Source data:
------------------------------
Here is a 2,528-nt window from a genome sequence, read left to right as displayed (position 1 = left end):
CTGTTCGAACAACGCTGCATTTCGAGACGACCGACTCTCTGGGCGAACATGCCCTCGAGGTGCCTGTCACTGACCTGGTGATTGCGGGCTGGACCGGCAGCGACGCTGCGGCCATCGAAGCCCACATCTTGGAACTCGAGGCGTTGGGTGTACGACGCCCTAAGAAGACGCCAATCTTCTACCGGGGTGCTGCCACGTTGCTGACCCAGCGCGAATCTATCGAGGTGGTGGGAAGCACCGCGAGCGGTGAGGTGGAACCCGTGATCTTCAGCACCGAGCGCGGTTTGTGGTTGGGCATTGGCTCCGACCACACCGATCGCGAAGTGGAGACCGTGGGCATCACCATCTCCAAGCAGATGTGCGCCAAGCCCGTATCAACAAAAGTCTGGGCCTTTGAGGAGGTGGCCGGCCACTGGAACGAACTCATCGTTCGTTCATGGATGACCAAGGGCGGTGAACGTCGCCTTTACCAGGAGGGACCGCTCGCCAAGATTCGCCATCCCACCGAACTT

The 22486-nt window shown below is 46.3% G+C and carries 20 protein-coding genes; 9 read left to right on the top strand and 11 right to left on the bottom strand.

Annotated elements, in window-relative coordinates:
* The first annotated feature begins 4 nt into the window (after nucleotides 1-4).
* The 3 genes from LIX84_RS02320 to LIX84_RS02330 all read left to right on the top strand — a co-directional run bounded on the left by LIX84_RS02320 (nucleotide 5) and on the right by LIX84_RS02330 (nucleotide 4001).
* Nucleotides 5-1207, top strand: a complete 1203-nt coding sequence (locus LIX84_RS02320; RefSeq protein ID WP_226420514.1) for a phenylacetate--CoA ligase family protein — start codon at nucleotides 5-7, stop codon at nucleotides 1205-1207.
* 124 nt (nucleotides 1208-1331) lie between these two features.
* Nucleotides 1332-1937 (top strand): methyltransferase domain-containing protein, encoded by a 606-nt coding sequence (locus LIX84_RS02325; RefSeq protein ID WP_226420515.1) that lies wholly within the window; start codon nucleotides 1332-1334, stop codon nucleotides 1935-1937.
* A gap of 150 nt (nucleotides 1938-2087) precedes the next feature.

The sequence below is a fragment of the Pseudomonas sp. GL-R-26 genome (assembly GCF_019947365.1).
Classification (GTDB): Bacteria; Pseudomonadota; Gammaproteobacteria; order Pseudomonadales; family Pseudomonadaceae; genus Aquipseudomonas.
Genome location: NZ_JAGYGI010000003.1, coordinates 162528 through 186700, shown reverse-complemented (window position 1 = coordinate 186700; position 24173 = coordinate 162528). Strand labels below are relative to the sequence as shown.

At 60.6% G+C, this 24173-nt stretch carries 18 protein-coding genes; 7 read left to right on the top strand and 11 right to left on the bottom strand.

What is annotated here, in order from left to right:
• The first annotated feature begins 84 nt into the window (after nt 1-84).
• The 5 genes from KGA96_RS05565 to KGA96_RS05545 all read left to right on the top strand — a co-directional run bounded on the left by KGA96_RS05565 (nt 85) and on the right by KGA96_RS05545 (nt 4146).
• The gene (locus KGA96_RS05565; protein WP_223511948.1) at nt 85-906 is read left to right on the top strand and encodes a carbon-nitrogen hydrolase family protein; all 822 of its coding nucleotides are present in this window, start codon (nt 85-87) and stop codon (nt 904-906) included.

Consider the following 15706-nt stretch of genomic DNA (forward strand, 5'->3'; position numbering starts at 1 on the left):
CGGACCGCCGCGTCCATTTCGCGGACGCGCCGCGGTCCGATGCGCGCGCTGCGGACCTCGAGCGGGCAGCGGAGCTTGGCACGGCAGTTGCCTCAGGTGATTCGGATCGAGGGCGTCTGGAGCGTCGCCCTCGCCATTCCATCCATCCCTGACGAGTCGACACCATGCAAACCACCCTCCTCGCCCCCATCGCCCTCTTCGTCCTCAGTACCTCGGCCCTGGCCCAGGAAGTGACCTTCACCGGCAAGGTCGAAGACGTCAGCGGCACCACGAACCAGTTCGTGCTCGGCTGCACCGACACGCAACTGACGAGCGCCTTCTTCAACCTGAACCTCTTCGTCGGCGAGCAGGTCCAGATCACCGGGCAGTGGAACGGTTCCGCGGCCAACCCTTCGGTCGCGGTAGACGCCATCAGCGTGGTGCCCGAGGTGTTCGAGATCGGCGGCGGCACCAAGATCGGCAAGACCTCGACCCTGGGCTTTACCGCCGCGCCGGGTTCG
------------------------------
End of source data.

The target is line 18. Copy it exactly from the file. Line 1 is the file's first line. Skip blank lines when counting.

• The gene (locus KGA96_RS05565; protein WP_223511948.1) at nt 85-906 is read left to right on the top strand and encodes a carbon-nitrogen hydrolase family protein; all 822 of its coding nucleotides are present in this window, start codon (nt 85-87) and stop codon (nt 904-906) included.